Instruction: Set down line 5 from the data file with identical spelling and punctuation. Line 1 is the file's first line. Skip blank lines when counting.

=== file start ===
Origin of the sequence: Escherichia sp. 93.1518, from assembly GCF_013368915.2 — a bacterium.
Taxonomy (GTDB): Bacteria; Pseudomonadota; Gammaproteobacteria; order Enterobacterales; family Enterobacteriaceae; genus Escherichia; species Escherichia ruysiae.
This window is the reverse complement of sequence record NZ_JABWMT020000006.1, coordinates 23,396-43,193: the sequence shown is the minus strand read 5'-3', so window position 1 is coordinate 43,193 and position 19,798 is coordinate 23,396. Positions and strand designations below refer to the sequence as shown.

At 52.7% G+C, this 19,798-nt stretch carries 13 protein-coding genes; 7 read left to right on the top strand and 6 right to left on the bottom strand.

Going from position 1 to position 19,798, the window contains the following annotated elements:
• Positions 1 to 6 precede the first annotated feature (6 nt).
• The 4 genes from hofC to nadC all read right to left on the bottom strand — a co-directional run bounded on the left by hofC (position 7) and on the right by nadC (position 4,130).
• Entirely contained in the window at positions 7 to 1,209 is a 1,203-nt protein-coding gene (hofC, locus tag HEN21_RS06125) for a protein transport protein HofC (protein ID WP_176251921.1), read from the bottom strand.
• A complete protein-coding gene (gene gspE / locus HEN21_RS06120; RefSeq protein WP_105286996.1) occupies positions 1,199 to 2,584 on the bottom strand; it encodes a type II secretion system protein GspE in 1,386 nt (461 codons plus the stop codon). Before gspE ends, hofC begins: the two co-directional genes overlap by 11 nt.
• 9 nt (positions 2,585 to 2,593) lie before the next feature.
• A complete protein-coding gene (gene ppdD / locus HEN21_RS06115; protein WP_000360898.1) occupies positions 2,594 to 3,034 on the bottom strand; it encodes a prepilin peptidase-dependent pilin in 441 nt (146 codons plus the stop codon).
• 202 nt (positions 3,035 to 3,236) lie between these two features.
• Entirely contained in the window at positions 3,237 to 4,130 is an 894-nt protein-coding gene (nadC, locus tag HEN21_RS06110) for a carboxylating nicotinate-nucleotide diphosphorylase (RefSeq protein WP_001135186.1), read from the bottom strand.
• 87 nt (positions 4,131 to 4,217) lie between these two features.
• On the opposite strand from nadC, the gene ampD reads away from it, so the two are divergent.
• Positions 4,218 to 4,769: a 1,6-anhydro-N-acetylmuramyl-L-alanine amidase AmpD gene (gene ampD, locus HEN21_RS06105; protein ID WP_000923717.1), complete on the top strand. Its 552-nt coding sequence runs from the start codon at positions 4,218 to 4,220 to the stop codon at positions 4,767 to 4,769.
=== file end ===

Going from position 1 to position 19,798, the window contains the following annotated elements: